Tense few days ahead for Florida, Georgia and the Carolinas as Matthew closes in

UPDATED: 2:40 AM ET Oct 6

I am in Florida now to cover the impacts of hurricane Matthew. After an exhausting several days keeping up with the latest model changes, it is now time to think landfall. Obviously the Bahamas are experiencing the worst from Matthew tonight and through the day Thursday but after that time, it is Florida’s turn. How strong Matthew becomes and exactly where the center moves inland, if it does, remains to be seen though it seems poised to get stronger in the hours ahead.

I have posted a video discussion from the hotel here in Florida. I will be out and about tomorrow setting up equipment to monitor the effects. I will have another video post around 11am ET.

M. Sudduth 2:40 AM ET Oct 6

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Hurricane Matthew poised to make history

I am currently on the road in route to Florida. As I travel, hurricane Matthew gathers  strength over the very warm waters in the vicinity of the Bahamas. It won’t be long until it reaches category for intensity I am afraid.  Residents of the Bahamas simply need to hunker down and use common sense as Matthew pounds its way through. Extreme hurricane winds, blinding rain, and a  lethal storm surge will accompany Matthew as it moves through the Bahamas tonight and tomorrow.

By tomorrow night, Matthew will begin spreading its effects over Florida. The spiral bands will move their way into the southeast part of the state as Matthew moves to the northwest.  Conditions will rapidly deteriorate into the morning hours on Friday with a probable landfall expected somewhere between Daytona Beach or south.  Even if the center does not make landfall, very high wind is likely along the I-95 corridor in eastern FL.

Depending on how far west Matthew tracks even Orlando could experience hurricane force wind gusts.  So much depends on the exact track over the next 48 hours.  Tomorrow will be a very important day for Floridians as it will be the last day for them to prepare.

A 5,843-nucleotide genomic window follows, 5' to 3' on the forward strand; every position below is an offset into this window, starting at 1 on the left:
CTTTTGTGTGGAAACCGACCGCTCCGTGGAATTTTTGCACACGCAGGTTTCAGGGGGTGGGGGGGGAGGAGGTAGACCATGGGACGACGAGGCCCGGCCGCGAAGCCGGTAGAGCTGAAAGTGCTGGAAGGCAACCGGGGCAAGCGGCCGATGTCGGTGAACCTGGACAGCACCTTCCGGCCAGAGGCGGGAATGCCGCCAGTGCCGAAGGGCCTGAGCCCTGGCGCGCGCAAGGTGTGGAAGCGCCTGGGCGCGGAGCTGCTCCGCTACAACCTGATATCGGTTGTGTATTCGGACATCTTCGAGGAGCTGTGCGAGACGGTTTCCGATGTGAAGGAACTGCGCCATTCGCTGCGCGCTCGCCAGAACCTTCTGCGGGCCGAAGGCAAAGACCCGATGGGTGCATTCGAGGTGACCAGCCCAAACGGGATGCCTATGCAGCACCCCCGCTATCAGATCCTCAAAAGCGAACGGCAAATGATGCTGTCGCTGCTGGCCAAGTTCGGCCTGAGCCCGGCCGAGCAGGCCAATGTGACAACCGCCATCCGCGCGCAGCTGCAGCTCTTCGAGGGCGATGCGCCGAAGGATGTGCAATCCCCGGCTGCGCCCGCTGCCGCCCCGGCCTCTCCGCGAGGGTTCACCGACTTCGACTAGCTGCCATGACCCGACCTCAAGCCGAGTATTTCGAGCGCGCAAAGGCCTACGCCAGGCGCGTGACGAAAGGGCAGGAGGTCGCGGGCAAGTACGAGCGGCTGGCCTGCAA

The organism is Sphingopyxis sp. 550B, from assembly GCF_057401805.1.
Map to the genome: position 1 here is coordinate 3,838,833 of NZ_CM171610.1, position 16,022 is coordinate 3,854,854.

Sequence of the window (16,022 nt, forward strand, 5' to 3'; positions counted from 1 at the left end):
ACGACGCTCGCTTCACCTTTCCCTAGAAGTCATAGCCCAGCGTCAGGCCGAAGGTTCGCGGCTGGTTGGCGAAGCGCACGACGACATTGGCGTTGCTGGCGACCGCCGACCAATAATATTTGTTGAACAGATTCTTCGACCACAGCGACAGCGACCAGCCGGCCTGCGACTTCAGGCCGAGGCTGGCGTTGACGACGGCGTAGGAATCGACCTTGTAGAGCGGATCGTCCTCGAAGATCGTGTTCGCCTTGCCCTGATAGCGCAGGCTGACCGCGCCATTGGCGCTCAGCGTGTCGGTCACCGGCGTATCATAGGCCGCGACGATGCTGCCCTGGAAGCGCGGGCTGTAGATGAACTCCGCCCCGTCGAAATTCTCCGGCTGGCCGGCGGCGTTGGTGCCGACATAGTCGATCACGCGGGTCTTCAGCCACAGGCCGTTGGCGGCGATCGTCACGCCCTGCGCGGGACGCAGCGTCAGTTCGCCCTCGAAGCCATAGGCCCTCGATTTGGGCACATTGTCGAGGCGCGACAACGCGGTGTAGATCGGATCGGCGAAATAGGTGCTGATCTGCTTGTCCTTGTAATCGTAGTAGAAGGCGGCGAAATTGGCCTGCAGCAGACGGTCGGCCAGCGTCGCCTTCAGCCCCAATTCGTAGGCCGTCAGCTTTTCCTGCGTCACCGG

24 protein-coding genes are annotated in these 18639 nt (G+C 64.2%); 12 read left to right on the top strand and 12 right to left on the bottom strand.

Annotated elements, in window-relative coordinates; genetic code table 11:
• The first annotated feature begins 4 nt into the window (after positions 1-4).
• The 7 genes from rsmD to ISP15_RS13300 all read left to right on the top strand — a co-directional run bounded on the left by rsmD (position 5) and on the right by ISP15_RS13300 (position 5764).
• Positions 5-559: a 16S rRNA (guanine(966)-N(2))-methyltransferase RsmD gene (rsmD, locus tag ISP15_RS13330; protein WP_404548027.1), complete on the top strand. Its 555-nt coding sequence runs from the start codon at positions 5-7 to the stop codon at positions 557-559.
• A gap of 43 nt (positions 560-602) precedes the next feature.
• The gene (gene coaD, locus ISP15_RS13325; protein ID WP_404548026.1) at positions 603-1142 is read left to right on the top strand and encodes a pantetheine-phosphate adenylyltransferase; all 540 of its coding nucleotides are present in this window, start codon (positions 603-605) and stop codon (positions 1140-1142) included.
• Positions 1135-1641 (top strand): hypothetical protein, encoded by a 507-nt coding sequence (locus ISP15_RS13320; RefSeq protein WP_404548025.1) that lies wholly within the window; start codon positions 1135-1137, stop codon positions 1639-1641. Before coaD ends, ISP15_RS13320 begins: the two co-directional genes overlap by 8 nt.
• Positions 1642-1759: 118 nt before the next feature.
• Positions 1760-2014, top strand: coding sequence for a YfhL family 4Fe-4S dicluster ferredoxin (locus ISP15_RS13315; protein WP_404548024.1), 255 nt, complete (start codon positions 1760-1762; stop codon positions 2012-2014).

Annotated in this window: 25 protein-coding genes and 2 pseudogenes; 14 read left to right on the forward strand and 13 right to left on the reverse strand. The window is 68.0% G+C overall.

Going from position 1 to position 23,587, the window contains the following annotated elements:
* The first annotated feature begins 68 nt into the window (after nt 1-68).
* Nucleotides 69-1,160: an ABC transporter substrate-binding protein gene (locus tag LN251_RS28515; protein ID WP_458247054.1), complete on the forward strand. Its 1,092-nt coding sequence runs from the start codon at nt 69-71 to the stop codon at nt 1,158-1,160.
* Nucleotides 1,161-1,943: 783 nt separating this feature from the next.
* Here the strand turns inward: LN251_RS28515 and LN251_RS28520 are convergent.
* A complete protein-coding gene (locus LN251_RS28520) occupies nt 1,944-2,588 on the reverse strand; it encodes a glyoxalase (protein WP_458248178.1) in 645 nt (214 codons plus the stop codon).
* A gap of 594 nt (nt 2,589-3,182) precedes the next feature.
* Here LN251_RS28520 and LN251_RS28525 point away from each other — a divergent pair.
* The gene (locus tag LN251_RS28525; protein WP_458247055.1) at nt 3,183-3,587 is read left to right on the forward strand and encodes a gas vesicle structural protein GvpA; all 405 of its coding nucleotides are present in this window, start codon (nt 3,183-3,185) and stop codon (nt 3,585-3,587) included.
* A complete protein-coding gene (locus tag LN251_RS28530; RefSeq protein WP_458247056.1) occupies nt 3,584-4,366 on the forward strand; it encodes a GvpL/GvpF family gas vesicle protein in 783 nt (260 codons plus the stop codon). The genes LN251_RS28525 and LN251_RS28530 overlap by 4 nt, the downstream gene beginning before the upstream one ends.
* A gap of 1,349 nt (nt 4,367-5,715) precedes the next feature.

Farther up the coast towards Georgia and the Carolinas,  we will just have to wait and see what the angle of the track is and how much structure remains with Matthew after its landfall in Florida.

Right now you can bet on heavy rain and gusty winds and some storm surge from Georgia north in to South and North Carolina.  Again the exact extent of these impacts depends so much on factors that cannot be resolved this early.

I will have a more in-depth a video discussion very late tonight  after I arrive at my hotel in Titusville. Tomorrow, I will begin setting up equipment to document the effects of the storm while collecting valuable weather data.  Follow long live via the link below:

http://ustre.am/7kSh

You may also follow along in our mobile app, Hurricane Impact, two words,  available on the App Store and Google play.  I will be streaming live video of the link above during all of my waking hours.  Best of luck to the Floridians as well as folks in the Bahamas during this stressful time.

M. Sudduth 7:45 pm ET Oct 5

 

 

 

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Matthew moving over Haiti today, headed for Bahamas tomorrow

Latest track map from the NHC showing a threat from Matthew to many locations in the southwest Atlantic over the coming days.

Latest track map from the NHC showing a threat from Matthew to many locations in the southwest Atlantic over the coming days.

Matthew has seemingly become better organized overnight with a classic hurricane shape and excellent outflow in all quadrants. While it may look spectacular on satellite images, the results are very unpleasant at the surface. No doubt there is terrible destruction and loss of life in Haiti as the hurricane moves across this morning and throughout the rest of the day.